Many Philosophers made a difference in society but Plato is perhaps recognized as the most famous. His writings have had a profound effect on people, politics, and the philosophy throughout the centuries. He was a public figure and he made major contributions to society. Plato helped to lay the philosophical foundations of modern culture through his ideas and writings.
One of the most philosophical thinkers of Western civilization, Plato is the only author from ancient Greek times whose writings survive intact. His collection consists of thirty-five dialogues and thirteen letters, though the authorship of some is contested. Plato was born in Athens, into a prosperous aristocratic family. His Father’s name was Ariston and his Mother’s name was Perictione. His relative named Glaucon was one of the best-known members of the Athenian nobility. Plato's name was Aristocles, his nickname Plato originates from wrestling circles, Plato means broad, and it probably refers either to his physical appearance or his wrestling style. “Plato is, by any reckoning, one of the most dazzling writers in the Western literary tradition and one of the most penetrating, wide-ranging, and influential authors in the history of philosophy,” (Kraut, 2009). Plato was born during the Golden Age of Athens’s which saw the birth of classical architecture, drama, arts and politics. However, as he was growing up he observed the decline of Athens as a cultural center. He witnessed instances of cruelty, disloyalty, and dishonesty and it was in clear violation of his values. It was also during this time that Plato fell under the influence of Socrates, who engaged the people of Athens in philosophical discussions. “It was into this bright, sly, worldly atmosphere that Socrates appeared, moving questioningly about the streets of Athens”. (Plato 1984). In 339 Socrates was brought to trial and charged with having false Gods and corrupting the youth. Socrates was found guilty on the charge and was sentenced to death. The execution of Socrates weighed heavily on Plato and he turned away from politics, he thought the behavior of the courts was unjust. He decided not to get involved in political life, instead he decided to leave Athens with other friends of Socrates to travel and study. During his travels he met with all kinds of people and studied not only philosophy but geometry, astronomy, and religious teachings. Socrates was extremely influential to Plato and he was the main character in numerous writings, he was also influenced by Heraclitus, Parmenides, and the Pythagoreans. One of the most important goals Plato set for himself was to keep the memory of Socrates alive by recording and bringing about the kind of impact that Socrates had on people. Nearly all of Plato’s work takes the structure of dialogues in which Socrates is usually the main character. One of the goals of a Plato’s dialogue is to engross the reader in philosophical questions related to the ideas being discussed. The Socrates of the Platonic dialogues is modeled after the real Socrates but it is in part an imaginary character used to impart Platonic themes. Plato’s dialogues are divided into three groups, the early or Socratic dialogues; the dialogues of middle age; and the dialogues of old age.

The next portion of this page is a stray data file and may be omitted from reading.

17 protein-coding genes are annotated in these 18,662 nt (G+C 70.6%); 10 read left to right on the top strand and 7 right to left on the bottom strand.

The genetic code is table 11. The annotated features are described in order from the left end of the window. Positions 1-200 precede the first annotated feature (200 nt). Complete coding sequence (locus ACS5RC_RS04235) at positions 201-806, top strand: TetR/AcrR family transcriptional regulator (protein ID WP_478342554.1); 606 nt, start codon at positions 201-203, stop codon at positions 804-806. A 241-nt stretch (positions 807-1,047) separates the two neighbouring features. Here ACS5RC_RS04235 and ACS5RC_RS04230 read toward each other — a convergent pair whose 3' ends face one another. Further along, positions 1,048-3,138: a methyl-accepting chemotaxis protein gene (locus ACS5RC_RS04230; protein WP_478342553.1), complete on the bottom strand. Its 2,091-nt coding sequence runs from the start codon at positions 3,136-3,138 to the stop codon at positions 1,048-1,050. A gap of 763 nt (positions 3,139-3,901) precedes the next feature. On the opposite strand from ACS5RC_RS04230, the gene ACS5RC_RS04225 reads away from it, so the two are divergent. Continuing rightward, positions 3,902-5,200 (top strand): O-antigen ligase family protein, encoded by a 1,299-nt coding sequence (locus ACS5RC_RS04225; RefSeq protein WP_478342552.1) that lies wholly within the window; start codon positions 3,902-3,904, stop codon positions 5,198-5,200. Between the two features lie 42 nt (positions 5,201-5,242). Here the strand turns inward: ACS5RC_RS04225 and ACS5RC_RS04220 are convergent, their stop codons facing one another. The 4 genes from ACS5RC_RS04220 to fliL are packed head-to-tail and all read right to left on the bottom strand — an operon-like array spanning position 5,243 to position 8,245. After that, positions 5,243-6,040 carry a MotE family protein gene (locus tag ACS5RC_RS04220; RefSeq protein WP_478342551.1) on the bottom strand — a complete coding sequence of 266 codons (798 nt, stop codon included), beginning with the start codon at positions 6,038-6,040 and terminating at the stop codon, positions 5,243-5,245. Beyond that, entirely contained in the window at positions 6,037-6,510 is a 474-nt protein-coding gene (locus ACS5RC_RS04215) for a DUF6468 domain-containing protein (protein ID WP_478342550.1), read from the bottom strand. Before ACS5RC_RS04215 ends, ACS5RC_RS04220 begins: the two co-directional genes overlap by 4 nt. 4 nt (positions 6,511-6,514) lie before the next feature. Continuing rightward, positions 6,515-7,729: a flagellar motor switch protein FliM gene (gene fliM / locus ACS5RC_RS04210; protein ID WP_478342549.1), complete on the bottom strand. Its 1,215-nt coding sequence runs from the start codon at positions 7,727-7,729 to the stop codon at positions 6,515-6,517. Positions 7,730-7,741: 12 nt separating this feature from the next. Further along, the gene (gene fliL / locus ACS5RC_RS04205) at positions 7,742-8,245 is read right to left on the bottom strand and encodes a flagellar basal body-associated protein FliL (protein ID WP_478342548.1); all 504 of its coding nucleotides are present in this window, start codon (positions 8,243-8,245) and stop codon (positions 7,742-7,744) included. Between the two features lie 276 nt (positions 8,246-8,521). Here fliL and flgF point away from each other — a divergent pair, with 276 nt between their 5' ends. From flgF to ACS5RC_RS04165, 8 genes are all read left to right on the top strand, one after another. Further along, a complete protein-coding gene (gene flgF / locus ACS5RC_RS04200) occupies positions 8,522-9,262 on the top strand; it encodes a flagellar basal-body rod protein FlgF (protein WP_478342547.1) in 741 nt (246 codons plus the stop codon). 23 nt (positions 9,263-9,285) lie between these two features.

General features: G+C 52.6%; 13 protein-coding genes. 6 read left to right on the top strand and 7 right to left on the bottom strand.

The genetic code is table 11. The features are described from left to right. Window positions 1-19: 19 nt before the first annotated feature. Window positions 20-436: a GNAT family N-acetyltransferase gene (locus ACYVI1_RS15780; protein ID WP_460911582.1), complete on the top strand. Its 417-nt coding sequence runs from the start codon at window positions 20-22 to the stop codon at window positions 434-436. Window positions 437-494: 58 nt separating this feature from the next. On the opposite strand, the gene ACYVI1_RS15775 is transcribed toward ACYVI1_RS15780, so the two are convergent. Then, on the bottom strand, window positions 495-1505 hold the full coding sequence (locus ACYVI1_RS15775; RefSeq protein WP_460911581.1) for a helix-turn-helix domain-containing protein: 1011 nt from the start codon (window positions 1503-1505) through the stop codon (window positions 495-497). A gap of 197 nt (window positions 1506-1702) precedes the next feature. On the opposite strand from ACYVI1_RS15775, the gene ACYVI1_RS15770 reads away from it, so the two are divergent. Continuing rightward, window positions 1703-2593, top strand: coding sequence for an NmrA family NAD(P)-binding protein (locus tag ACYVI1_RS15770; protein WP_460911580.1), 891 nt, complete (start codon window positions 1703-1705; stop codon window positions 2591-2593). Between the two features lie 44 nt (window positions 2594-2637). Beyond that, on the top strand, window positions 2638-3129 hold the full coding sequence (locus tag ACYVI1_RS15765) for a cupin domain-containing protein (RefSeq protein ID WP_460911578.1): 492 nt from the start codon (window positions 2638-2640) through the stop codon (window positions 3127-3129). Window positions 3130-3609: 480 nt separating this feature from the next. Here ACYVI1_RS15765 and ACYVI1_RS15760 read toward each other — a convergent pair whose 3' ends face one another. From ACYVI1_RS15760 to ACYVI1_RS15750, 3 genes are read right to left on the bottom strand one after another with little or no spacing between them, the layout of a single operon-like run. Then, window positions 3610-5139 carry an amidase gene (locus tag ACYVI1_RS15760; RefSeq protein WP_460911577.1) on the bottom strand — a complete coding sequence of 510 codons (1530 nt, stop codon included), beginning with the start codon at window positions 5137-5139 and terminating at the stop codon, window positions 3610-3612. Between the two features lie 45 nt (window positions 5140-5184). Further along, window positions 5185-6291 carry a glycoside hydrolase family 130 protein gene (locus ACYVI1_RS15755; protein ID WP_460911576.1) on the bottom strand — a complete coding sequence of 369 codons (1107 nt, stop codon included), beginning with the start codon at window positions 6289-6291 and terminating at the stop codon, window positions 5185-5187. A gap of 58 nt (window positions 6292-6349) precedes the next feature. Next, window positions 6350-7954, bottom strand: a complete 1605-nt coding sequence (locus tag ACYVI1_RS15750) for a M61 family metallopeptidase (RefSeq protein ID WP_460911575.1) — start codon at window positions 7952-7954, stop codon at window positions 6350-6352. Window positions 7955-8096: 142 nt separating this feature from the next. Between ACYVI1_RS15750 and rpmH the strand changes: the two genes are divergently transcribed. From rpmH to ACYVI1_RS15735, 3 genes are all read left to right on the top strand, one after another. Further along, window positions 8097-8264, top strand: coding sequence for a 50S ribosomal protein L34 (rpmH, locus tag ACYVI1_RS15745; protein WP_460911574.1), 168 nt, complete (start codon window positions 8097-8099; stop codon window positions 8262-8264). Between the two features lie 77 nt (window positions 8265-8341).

In the early dialogues, Socrates is the main character, but it is generally believed that Plato is expressing his own views. These are the only remaining dialogues of Socrates teachings hence; they are referred to as the Socratic dialogues. In The Apology Socrates was accused of having false gods and corrupting the youth. While on trial Socrates claimed that he was innocent and was not at all wise, “Men of Athens, I honor and love you; but I shall obey God rather than you, and while I have life and strength I shall never cease from the practice and teaching of philosophy... Understand that I shall never alter my ways, not even if I have to die...
References: Kraut, R. (2009, Sept) Plato Stanford Encyclopedia of Philosophy.
Retrieved from http://plato.stanford.edu/entries/plato;
Plato. (1984) Great dialogues of Plato New York: Mentor Books
trans. by Benjamin Jowett
Blackburn, S. (1945) The republic of Plato. (45 ed.). London: Oxford University Press, USA. trans. By Desmond Lee
Descartes. Stanford Encyclopedia of Philosophy.
Retrieved from http://plato.stanford.edu/entries/descartes-works;
Alfred North Whitehead. Stanford Encyclopedia of Philosophy.
Retrieved from http://plato.stanford.edu/entries/whitehead/
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